I am an overheated appliance as I step into the swimming pool and allow my body to be submerged in the heavenly, cool water. It’s a long minute before I can feel my body temperature slowly returning to a human level.
We had raced from the beach at the bottom of the valley, to our camp at the top. It was a steep climb in the scorching 40° turkish heat that I thought I had become accustomed to by now. When I come back up for air, I hear the owner of the camp singing out, “Giiirls, diiinner”. We sing back simultaneously, “Coooming”, as though we are young girls away at summer camp. We rush over to where our cosy log cabin is nestled within the trees, making ourselves presentable for the group dinner, as well as taking the necessary precautions against the hordes of mosquitoes we would certainly be facing off with as night fell. We’d learned that lesson the previous night.
We make our way through a curtain of vibrant tapestries, which I’ve spied the women of the camp sewing throughout the day. When we reach the dining area lined with several long tables, the kind that are typical for communal eating, we’re mesmerised by the enormous Mediterranean feast that has been laid out before us. Eastern hospitality never goes amiss here. Looking at each other, our eyes shine in disbelief that this is our life now; swim in the clearest and bluest parts of the Mediterranean Sea, sleep on the sand until our belly buttons fill with a pool of sweat and we’re ready to swim again, hike through the gorgeous greenery of the mountains forming the valley and be fed ridiculously mouth-watering meals. Repeat. As far as rough diamonds go, Kabak Valley has been the truest and realest of gems. We say “afiyet olsun” (enjoy your meal) to our fellow diners, and dig in.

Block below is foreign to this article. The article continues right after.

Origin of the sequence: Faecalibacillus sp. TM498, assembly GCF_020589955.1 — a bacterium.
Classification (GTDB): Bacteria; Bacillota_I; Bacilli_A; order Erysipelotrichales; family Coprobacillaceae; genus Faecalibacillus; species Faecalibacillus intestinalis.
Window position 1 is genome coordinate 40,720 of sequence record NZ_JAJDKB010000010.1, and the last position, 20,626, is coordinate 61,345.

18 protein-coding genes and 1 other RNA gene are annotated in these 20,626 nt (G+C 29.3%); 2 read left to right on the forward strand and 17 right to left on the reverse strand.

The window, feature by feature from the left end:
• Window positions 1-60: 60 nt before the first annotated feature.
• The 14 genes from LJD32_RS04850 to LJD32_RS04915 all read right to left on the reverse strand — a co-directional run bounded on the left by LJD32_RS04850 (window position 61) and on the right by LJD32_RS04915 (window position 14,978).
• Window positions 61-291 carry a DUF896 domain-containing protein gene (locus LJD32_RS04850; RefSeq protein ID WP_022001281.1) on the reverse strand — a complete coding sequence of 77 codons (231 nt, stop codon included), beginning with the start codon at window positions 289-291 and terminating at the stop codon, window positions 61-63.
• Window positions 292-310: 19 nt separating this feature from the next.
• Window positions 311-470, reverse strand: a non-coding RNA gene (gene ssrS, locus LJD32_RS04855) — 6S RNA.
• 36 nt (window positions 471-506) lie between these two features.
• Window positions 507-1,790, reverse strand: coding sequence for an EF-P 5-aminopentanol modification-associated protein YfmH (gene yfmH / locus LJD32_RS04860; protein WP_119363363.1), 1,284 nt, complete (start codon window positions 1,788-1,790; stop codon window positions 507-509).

By meal’s end, I am happily patting my full belly. We’ve made new friends, with whom we sit and chat with under the open night’s sky. It’s the kind of open dialogue you can only have with fleeting travel friends – almost uncomfortably intimate and revelatory. I look up and think to myself, ‘I’ve never been so close to the stars’.
Later that night, we sit on the small porch of our cabin, exchanging whispered childhood anecdotes and spotting shooting stars. We huddle together against the now chilly night, neither of us ready to head inside and let all of this dissipate into a memory of the past. We are drunk with a quiet content, giddy with the knowledge that we can never replicate this feeling. And in this moment, we are infinite.